Giorgio Armani’s unconstructed jacket, which was ill-fitting, unlined, and unpadded, became a symbol of the 1980s, and this marked the first significant resurgence of the blazer. Male rock and pop artists adopted the deconstructed shape of the Armani blazer and simply updated it with patterns and sequins, reimagining the jacket that was once an essential part of the uniform as the costume of many 1980s icons. However, female models and movie stars took Armani’s concept and built on it to create the female power suit, which was revolutionary in terms of fashion because it was structured and formal, had big shoulder pads, and had an exaggerated silhouette. It also had social significance because the rise of the female power suit coincided with the beginning of third-wave feminism. Gender equality, sexual liberation, and body acceptance were the main themes of this feminism movement.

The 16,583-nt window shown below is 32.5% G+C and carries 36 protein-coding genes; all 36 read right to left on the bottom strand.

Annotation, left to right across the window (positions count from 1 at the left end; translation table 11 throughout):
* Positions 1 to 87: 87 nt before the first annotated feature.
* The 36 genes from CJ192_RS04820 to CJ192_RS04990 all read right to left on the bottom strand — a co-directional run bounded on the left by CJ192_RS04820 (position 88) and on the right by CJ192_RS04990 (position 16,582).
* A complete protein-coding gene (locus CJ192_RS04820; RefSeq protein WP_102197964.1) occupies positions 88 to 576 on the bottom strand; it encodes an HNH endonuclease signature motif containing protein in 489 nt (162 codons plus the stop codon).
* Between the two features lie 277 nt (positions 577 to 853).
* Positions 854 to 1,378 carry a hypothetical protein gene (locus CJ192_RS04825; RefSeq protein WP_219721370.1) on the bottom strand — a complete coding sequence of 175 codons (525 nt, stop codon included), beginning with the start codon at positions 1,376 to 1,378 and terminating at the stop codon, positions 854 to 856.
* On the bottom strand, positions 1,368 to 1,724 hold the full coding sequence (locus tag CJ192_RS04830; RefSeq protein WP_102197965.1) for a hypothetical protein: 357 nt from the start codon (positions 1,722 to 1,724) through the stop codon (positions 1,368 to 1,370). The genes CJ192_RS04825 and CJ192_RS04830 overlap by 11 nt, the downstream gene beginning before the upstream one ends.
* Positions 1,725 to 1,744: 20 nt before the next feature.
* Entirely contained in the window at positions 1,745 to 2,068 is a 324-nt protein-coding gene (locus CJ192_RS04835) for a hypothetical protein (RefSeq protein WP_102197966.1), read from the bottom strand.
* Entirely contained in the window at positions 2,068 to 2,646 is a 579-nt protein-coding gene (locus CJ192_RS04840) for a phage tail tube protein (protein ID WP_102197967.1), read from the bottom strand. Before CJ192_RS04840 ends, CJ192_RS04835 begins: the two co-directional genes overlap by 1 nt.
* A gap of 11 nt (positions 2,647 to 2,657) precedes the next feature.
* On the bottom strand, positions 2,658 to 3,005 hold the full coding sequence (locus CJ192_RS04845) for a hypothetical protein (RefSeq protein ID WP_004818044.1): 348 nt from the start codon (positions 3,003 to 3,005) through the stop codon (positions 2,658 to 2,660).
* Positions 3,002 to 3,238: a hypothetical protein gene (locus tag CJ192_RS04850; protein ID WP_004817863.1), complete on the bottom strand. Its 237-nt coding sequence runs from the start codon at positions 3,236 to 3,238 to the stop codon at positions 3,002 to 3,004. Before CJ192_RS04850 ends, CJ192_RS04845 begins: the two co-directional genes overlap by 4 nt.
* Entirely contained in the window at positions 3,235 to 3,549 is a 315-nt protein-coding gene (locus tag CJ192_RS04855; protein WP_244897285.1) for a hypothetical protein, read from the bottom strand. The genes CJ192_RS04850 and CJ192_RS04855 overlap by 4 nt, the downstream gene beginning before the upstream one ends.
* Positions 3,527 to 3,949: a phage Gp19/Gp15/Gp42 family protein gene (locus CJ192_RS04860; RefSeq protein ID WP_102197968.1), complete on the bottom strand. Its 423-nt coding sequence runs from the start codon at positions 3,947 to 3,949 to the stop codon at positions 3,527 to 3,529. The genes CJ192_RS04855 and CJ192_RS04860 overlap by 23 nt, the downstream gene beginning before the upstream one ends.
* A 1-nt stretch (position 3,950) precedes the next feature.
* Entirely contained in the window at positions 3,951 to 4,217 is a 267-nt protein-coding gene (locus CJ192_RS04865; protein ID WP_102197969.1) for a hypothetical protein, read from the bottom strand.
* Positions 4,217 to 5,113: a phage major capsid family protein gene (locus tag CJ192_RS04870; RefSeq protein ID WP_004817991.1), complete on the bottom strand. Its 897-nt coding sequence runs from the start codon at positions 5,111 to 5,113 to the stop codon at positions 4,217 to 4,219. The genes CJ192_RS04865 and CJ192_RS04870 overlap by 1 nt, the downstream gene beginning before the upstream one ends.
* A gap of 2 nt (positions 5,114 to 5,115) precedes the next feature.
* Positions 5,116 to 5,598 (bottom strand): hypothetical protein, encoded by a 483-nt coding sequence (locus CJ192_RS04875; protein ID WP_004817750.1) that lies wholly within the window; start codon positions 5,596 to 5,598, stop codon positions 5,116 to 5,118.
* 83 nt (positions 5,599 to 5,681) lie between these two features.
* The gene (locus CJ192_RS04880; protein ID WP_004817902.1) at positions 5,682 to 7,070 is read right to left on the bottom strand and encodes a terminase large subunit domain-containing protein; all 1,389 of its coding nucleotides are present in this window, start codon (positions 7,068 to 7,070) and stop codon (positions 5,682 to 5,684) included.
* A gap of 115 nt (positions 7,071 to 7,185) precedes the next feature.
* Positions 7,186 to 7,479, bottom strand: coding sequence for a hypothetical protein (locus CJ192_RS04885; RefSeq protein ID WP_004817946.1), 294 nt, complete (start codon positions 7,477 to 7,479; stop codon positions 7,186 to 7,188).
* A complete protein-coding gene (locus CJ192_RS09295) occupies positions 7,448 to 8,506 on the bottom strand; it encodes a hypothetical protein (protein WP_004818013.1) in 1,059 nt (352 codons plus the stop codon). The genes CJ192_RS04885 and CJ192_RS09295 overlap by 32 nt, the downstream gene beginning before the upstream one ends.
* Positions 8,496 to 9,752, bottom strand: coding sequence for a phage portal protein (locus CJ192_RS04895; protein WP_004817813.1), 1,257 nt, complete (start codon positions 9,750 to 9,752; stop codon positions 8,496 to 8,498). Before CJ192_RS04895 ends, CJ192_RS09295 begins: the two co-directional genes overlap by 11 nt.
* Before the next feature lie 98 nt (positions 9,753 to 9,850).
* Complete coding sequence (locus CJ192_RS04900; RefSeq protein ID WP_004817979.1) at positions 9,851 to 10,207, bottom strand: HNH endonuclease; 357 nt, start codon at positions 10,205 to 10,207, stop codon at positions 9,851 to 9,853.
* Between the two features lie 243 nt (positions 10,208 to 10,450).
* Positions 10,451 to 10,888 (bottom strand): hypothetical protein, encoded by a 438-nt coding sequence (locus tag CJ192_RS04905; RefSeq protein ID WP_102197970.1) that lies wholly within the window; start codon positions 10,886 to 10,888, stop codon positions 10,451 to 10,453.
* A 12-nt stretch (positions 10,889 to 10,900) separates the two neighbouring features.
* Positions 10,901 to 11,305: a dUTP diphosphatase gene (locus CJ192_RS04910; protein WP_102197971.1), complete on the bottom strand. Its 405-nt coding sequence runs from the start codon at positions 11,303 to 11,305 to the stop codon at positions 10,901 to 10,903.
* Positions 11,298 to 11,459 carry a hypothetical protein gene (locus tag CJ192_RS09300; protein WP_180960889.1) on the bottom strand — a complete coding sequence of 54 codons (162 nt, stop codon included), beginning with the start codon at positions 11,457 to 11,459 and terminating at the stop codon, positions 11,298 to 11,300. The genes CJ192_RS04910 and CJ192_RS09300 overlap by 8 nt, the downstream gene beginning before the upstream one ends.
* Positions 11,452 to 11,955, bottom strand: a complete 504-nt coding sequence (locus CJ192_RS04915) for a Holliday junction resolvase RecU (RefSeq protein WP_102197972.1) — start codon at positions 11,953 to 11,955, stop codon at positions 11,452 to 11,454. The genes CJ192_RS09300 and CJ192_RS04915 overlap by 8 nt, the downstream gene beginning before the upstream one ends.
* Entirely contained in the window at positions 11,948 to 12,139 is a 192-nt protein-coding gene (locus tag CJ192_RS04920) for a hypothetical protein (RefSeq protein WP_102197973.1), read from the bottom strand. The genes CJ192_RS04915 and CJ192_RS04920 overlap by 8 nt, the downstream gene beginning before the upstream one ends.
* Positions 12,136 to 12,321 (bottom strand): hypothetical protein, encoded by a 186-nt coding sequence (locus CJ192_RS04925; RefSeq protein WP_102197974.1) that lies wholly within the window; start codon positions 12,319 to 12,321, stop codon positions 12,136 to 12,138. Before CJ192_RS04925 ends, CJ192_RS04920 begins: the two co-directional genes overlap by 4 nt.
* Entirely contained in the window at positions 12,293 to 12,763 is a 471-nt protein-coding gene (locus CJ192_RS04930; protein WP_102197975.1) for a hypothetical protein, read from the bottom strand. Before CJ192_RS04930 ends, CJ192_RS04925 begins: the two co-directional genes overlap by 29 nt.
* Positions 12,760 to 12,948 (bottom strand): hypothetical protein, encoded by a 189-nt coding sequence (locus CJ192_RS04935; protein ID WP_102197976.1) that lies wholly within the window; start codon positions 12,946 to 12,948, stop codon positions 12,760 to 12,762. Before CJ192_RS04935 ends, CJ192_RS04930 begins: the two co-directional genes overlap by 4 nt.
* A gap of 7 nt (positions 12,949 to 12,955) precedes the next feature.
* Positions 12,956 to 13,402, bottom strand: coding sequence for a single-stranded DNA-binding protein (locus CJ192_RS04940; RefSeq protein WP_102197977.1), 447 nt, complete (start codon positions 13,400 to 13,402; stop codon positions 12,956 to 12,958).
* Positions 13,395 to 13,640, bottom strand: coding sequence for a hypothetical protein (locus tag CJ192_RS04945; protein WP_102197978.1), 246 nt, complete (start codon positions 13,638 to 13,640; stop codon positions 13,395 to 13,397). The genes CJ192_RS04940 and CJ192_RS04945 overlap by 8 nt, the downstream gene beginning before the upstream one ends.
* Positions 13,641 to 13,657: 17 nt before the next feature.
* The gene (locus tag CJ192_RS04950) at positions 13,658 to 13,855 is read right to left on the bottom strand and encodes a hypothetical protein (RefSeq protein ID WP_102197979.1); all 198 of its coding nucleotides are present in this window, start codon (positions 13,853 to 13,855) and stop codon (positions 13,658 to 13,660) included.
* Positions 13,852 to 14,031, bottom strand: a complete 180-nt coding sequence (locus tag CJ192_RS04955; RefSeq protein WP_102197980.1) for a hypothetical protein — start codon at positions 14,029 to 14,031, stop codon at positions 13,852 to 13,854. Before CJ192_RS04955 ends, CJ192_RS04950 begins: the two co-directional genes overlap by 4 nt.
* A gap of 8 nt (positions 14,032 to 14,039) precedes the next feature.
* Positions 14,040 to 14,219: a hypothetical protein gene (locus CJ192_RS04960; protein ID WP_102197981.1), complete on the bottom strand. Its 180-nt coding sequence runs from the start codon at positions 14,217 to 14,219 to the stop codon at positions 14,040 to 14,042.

In the 2000s, blazers were incorporated into red carpet appearances as well as celebrity street style through the use of the cropped blazer, the belted and cinched blazer, the blazer dress, and the blazer as an entire outfit in itself. Many of them had eye-catching colour schemes like forest green, deep navy, bright yellow, soft pink, etc. as well as large stripes, detailed patches, and other embellishments. Today, the boundaries are being pushed even further as men and women completely reinvent the style and shape of the blazer in a way that compliments and celebrates the male and female body.
It’s also plausible to assume that blazers rather than bra-digans are currently the popular Instagram style.
With inputs from designer Jayesh Shah.